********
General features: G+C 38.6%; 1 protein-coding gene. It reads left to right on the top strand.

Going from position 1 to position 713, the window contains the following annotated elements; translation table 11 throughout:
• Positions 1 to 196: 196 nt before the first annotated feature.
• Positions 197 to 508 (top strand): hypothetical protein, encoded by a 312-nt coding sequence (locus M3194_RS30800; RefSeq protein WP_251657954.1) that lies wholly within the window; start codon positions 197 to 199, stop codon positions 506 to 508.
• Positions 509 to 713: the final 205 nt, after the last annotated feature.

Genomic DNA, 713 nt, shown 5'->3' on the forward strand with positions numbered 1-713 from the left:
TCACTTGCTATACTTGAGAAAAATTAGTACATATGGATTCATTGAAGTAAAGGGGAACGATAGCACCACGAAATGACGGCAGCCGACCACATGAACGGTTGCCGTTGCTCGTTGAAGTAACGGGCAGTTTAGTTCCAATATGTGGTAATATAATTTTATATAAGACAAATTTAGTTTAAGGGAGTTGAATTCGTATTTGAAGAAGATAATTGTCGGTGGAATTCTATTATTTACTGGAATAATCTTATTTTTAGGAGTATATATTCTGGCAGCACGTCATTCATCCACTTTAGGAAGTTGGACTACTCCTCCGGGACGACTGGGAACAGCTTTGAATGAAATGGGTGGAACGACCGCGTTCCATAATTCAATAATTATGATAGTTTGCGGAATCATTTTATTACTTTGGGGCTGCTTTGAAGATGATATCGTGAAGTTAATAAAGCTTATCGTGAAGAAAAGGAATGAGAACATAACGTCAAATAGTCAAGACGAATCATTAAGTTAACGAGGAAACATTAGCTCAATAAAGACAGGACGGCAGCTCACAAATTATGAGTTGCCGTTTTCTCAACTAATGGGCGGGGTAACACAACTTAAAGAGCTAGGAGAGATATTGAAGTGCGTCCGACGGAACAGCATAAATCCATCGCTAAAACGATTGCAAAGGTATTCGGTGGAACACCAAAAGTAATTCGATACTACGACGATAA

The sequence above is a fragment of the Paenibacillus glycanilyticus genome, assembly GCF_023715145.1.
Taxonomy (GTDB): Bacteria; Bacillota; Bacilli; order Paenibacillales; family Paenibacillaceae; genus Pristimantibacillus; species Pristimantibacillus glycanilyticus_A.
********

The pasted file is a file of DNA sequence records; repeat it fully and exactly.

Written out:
General features: G+C 38.6%; 1 protein-coding gene. It reads left to right on the top strand.

Going from position 1 to position 713, the window contains the following annotated elements; translation table 11 throughout:
• Positions 1 to 196: 196 nt before the first annotated feature.
• Positions 197 to 508 (top strand): hypothetical protein, encoded by a 312-nt coding sequence (locus M3194_RS30800; RefSeq protein WP_251657954.1) that lies wholly within the window; start codon positions 197 to 199, stop codon positions 506 to 508.
• Positions 509 to 713: the final 205 nt, after the last annotated feature.

Genomic DNA, 713 nt, shown 5'->3' on the forward strand with positions numbered 1-713 from the left:
TCACTTGCTATACTTGAGAAAAATTAGTACATATGGATTCATTGAAGTAAAGGGGAACGATAGCACCACGAAATGACGGCAGCCGACCACATGAACGGTTGCCGTTGCTCGTTGAAGTAACGGGCAGTTTAGTTCCAATATGTGGTAATATAATTTTATATAAGACAAATTTAGTTTAAGGGAGTTGAATTCGTATTTGAAGAAGATAATTGTCGGTGGAATTCTATTATTTACTGGAATAATCTTATTTTTAGGAGTATATATTCTGGCAGCACGTCATTCATCCACTTTAGGAAGTTGGACTACTCCTCCGGGACGACTGGGAACAGCTTTGAATGAAATGGGTGGAACGACCGCGTTCCATAATTCAATAATTATGATAGTTTGCGGAATCATTTTATTACTTTGGGGCTGCTTTGAAGATGATATCGTGAAGTTAATAAAGCTTATCGTGAAGAAAAGGAATGAGAACATAACGTCAAATAGTCAAGACGAATCATTAAGTTAACGAGGAAACATTAGCTCAATAAAGACAGGACGGCAGCTCACAAATTATGAGTTGCCGTTTTCTCAACTAATGGGCGGGGTAACACAACTTAAAGAGCTAGGAGAGATATTGAAGTGCGTCCGACGGAACAGCATAAATCCATCGCTAAAACGATTGCAAAGGTATTCGGTGGAACACCAAAAGTAATTCGATACTACGACGATAA

The sequence above is a fragment of the Paenibacillus glycanilyticus genome, assembly GCF_023715145.1.
Taxonomy (GTDB): Bacteria; Bacillota; Bacilli; order Paenibacillales; family Paenibacillaceae; genus Pristimantibacillus; species Pristimantibacillus glycanilyticus_A.